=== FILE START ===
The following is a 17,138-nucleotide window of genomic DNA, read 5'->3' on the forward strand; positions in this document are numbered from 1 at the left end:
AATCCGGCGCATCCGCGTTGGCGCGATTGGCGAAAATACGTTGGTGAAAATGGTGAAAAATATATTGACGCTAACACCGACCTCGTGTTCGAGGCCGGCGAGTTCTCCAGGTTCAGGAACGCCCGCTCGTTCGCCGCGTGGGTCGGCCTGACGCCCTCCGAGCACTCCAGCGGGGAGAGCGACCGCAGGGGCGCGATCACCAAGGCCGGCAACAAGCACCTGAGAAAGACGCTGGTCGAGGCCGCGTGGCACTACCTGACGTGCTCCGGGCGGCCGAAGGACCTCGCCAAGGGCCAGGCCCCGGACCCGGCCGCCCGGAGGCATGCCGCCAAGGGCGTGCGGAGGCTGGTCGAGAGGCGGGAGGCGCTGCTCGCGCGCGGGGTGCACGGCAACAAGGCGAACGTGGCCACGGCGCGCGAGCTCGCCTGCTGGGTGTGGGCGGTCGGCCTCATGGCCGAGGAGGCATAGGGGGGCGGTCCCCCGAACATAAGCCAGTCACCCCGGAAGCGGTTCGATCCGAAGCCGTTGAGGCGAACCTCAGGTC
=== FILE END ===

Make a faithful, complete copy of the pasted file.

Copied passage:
The following is a 17,138-nucleotide window of genomic DNA, read 5'->3' on the forward strand; positions in this document are numbered from 1 at the left end:
AATCCGGCGCATCCGCGTTGGCGCGATTGGCGAAAATACGTTGGTGAAAATGGTGAAAAATATATTGACGCTAACACCGACCTCGTGTTCGAGGCCGGCGAGTTCTCCAGGTTCAGGAACGCCCGCTCGTTCGCCGCGTGGGTCGGCCTGACGCCCTCCGAGCACTCCAGCGGGGAGAGCGACCGCAGGGGCGCGATCACCAAGGCCGGCAACAAGCACCTGAGAAAGACGCTGGTCGAGGCCGCGTGGCACTACCTGACGTGCTCCGGGCGGCCGAAGGACCTCGCCAAGGGCCAGGCCCCGGACCCGGCCGCCCGGAGGCATGCCGCCAAGGGCGTGCGGAGGCTGGTCGAGAGGCGGGAGGCGCTGCTCGCGCGCGGGGTGCACGGCAACAAGGCGAACGTGGCCACGGCGCGCGAGCTCGCCTGCTGGGTGTGGGCGGTCGGCCTCATGGCCGAGGAGGCATAGGGGGGCGGTCCCCCGAACATAAGCCAGTCACCCCGGAAGCGGTTCGATCCGAAGCCGTTGAGGCGAACCTCAGGTC